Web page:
Pluralistic modes of youth participation appear at the apex of the pyramid, symbolizing the highest level of potential youth-adult partnership and empowerment. According to the authors, “Although youth-adult partnerships may have varying degrees of youth and adult control within them, shared planning and decision-making is what differentiates the pluralistic type from other participation types in the pyramid. The shared control between youth and adults provides a social arrangement that is ideal for positive youth development and empowerment. In this type, adults are involved at a level where the purpose of their presence is to maximize conditions and opportunities for youth to engage in pro-social activities, yet are not overly dominant or under-involved to a point where they hinder youth development or empowerment.”
In their article, the authors describe several limitations of the Typology of Youth Participation and Empowerment model:
- The model does not take into account every possible type of youth participation, including participatory modes that blend the different categories and forms of youth participation described in the model: “The TYPE Pyramid is not designed to be a rigid framework, but rather used as a heuristic device to challenge investigators, practitioners, and youth alike when developing research projects and youth programs.”
- The model does not illustrate different stages of cognitive and emotional development or the ways in which “older youth can serve as an intermediary between younger adolescents and adults.” Although the authors note that “younger children may be less prepared cognitively and emotionally to share equal responsibility with adults,” researchers have recognized that “theories about developmental capacities at various life stages are often socially and culturally bound,” and therefore “socio-cultural expectations of childhood and adolescence may have more bearing on the capacity to achieve a pluralistic participation type than actual innate cognitive abilities.” When using the model, practitioners need to be mindful of developmental needs, abilities, and limitations by, for example, not applying the framework blindly to all youth regardless of whether they are preschool-aged children or adolescents.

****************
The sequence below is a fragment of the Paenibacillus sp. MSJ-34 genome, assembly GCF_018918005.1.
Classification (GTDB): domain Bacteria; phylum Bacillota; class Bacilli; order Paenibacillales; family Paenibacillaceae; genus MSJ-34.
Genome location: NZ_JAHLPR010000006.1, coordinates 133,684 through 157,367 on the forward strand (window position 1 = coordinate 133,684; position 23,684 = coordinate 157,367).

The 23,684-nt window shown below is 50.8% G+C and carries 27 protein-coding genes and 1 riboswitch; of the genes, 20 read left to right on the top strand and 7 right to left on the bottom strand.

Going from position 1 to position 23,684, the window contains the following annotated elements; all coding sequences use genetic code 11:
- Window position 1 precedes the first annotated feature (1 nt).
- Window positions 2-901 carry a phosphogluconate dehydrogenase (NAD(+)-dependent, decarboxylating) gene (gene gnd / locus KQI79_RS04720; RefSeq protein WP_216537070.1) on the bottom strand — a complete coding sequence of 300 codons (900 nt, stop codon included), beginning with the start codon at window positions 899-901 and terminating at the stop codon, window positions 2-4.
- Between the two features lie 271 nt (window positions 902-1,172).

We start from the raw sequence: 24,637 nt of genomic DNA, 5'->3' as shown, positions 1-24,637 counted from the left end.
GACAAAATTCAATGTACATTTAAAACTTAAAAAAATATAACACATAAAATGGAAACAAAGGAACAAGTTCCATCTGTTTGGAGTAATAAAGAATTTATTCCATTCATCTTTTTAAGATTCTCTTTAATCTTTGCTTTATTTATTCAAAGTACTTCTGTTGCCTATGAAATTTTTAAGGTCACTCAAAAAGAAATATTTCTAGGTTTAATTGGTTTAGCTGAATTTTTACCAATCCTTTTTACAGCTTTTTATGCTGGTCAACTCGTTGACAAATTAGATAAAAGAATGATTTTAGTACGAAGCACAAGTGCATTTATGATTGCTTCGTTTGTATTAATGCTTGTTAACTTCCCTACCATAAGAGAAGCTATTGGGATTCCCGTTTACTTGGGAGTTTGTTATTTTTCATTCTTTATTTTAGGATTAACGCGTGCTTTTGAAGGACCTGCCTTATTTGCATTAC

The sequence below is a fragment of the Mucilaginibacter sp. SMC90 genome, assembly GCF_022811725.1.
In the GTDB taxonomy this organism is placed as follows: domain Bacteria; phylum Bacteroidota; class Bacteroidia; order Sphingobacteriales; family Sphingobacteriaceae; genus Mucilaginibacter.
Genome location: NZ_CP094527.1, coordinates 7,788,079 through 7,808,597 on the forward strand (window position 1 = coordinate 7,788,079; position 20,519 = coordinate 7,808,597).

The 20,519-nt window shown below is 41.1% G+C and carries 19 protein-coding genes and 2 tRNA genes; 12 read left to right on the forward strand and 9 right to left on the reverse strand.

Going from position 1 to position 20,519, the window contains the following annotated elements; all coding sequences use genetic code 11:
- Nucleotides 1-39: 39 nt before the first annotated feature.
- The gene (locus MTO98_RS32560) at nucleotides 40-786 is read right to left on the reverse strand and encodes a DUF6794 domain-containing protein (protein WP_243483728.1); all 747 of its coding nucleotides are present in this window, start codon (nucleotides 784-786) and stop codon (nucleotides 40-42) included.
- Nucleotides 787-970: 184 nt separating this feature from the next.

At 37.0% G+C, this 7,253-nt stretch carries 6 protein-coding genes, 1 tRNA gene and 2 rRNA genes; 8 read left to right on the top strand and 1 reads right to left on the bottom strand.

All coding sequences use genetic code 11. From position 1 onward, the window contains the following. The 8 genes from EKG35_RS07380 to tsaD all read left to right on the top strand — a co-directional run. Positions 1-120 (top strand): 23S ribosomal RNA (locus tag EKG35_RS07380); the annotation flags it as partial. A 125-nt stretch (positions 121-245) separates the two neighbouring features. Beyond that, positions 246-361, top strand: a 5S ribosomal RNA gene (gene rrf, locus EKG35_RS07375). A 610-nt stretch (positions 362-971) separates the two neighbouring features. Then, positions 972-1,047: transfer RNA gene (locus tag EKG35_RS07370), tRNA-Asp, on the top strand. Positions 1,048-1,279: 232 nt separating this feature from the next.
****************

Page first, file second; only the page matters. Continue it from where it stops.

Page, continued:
- The model does not take into account cultural dissimilarities, and therefore different levels of relevance and applicability for different cultural groups, or the harmful and limiting effects that factors such as trauma, discrimination, or violence can have on youth development and participation. According to the authors, for example, “African American, Latino, urban, and impoverished communities are disproportionately affected by violence. The violence and crime that afflicts some of these neighborhoods may not readily lend themselves to be safe spaces for participatory youth research and community action intervention. In this context, beginning youth-adult partnerships requires a critical mass of dedicated adults to reclaim public spaces for safe youth involvement. Adults who work towards reclaiming these spaces need to consider that the process warrants time for community buy-in, gaining trust, and building relationships.”
- While research on positive youth participation is providing a wealth of emerging insights, the authors note that “researchers still have a limited understanding of what core elements are necessary to make youth-adult partnerships successful.” Although the TYPE Pyramid provides a useful, evidence-based framework for thinking about youth participation, youth-adult empowerment, and youth-adult partnerships, more research is needed to help practitioners determine, more precisely, what to do and how best to do it.
- Although the authors note that the typology “could be used to guide the design of a participatory evaluation tool,” the TYPE Pyramid, as presented, is intended to be used as a descriptive, analytic, and strategic tool, not an evaluative instrument.
Organizing Engagement thanks Marc Zimmerman for his contributions to improving this introduction.
Wong N. T., Zimmerman, M. A., & Parker, E. A. (2010). A typology of youth participation and empowerment for child and adolescent health promotion. American Journal of Community Psychology, 46, 100–114.